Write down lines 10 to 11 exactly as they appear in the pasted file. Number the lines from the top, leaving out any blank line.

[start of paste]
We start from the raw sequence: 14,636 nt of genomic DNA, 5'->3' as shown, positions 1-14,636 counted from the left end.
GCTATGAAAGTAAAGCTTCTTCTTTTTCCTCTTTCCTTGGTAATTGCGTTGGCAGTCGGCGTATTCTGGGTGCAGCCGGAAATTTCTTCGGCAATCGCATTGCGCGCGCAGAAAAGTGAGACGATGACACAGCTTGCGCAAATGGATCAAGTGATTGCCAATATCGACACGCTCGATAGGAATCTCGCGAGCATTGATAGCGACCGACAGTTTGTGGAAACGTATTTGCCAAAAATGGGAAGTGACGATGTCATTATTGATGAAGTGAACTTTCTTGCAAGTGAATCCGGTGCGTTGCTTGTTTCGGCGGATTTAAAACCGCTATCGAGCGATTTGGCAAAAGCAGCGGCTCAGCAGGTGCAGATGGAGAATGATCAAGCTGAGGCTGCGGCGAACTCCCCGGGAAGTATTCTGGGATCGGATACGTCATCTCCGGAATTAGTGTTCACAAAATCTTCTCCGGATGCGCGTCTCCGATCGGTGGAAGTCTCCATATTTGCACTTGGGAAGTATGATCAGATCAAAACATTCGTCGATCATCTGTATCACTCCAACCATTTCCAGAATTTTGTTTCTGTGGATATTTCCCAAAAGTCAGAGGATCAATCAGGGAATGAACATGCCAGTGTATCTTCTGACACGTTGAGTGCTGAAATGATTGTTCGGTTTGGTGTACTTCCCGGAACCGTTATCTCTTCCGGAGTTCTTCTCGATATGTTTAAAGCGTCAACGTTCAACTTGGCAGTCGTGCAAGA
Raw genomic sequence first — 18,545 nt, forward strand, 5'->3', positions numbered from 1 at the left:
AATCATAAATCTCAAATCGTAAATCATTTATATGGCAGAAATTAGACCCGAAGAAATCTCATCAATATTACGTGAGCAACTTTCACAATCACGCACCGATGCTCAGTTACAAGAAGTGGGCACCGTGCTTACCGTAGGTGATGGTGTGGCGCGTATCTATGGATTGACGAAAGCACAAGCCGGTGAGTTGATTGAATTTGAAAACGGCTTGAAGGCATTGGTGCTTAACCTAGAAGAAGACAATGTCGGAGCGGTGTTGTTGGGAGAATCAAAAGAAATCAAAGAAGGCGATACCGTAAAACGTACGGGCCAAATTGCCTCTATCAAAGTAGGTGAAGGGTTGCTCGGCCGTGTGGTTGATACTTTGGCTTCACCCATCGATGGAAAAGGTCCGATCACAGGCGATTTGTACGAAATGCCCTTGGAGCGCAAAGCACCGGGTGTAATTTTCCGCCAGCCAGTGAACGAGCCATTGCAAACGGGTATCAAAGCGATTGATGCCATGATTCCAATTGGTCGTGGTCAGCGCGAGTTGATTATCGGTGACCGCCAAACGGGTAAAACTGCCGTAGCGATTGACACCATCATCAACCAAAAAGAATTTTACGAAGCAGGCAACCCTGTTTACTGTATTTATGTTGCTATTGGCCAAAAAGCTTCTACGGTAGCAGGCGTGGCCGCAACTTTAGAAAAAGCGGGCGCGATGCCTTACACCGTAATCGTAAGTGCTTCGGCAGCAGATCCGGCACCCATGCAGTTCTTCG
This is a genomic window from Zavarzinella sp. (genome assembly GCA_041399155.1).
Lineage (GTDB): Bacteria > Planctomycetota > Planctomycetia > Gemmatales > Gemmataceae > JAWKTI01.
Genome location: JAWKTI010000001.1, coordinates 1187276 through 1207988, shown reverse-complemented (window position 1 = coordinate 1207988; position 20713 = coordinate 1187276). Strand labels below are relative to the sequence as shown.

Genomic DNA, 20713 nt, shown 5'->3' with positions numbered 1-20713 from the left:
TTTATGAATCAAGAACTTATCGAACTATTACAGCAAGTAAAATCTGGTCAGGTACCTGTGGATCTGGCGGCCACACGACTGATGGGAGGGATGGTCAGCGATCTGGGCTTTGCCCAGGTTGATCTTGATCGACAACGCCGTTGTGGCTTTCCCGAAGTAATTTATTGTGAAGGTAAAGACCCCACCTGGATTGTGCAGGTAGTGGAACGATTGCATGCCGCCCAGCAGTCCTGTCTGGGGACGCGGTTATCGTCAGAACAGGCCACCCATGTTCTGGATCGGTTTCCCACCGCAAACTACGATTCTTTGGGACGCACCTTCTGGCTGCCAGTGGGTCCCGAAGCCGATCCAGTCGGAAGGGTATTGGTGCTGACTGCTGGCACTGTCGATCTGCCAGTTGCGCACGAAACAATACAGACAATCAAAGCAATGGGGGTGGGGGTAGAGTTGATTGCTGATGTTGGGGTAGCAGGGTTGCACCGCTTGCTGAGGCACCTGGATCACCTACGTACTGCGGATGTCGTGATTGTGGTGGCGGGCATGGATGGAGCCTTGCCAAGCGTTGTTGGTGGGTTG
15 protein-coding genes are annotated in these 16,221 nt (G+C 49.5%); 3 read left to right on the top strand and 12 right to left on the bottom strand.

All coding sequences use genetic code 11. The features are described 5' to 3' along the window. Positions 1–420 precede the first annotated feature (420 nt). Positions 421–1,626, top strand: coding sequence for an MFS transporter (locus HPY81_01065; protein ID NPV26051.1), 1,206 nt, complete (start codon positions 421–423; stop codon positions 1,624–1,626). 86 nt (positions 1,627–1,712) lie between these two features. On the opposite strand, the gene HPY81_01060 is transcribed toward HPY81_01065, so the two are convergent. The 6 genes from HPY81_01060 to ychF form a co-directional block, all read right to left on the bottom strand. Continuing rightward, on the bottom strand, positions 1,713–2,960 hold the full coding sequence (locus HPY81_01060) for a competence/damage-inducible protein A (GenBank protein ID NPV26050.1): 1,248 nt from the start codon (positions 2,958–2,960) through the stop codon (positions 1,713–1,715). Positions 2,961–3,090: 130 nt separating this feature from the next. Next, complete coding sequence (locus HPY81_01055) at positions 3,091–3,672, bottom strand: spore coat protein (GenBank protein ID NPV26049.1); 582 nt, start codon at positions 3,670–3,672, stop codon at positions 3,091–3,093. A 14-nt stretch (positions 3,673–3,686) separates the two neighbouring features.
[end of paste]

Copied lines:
15 protein-coding genes are annotated in these 16,221 nt (G+C 49.5%); 3 read left to right on the top strand and 12 right to left on the bottom strand.

All coding sequences use genetic code 11. The features are described 5' to 3' along the window. Positions 1–420 precede the first annotated feature (420 nt). Positions 421–1,626, top strand: coding sequence for an MFS transporter (locus HPY81_01065; protein ID NPV26051.1), 1,206 nt, complete (start codon positions 421–423; stop codon positions 1,624–1,626). 86 nt (positions 1,627–1,712) lie between these two features. On the opposite strand, the gene HPY81_01060 is transcribed toward HPY81_01065, so the two are convergent. The 6 genes from HPY81_01060 to ychF form a co-directional block, all read right to left on the bottom strand. Continuing rightward, on the bottom strand, positions 1,713–2,960 hold the full coding sequence (locus HPY81_01060) for a competence/damage-inducible protein A (GenBank protein ID NPV26050.1): 1,248 nt from the start codon (positions 2,958–2,960) through the stop codon (positions 1,713–1,715). Positions 2,961–3,090: 130 nt separating this feature from the next. Next, complete coding sequence (locus HPY81_01055) at positions 3,091–3,672, bottom strand: spore coat protein (GenBank protein ID NPV26049.1); 582 nt, start codon at positions 3,670–3,672, stop codon at positions 3,091–3,093. A 14-nt stretch (positions 3,673–3,686) separates the two neighbouring features.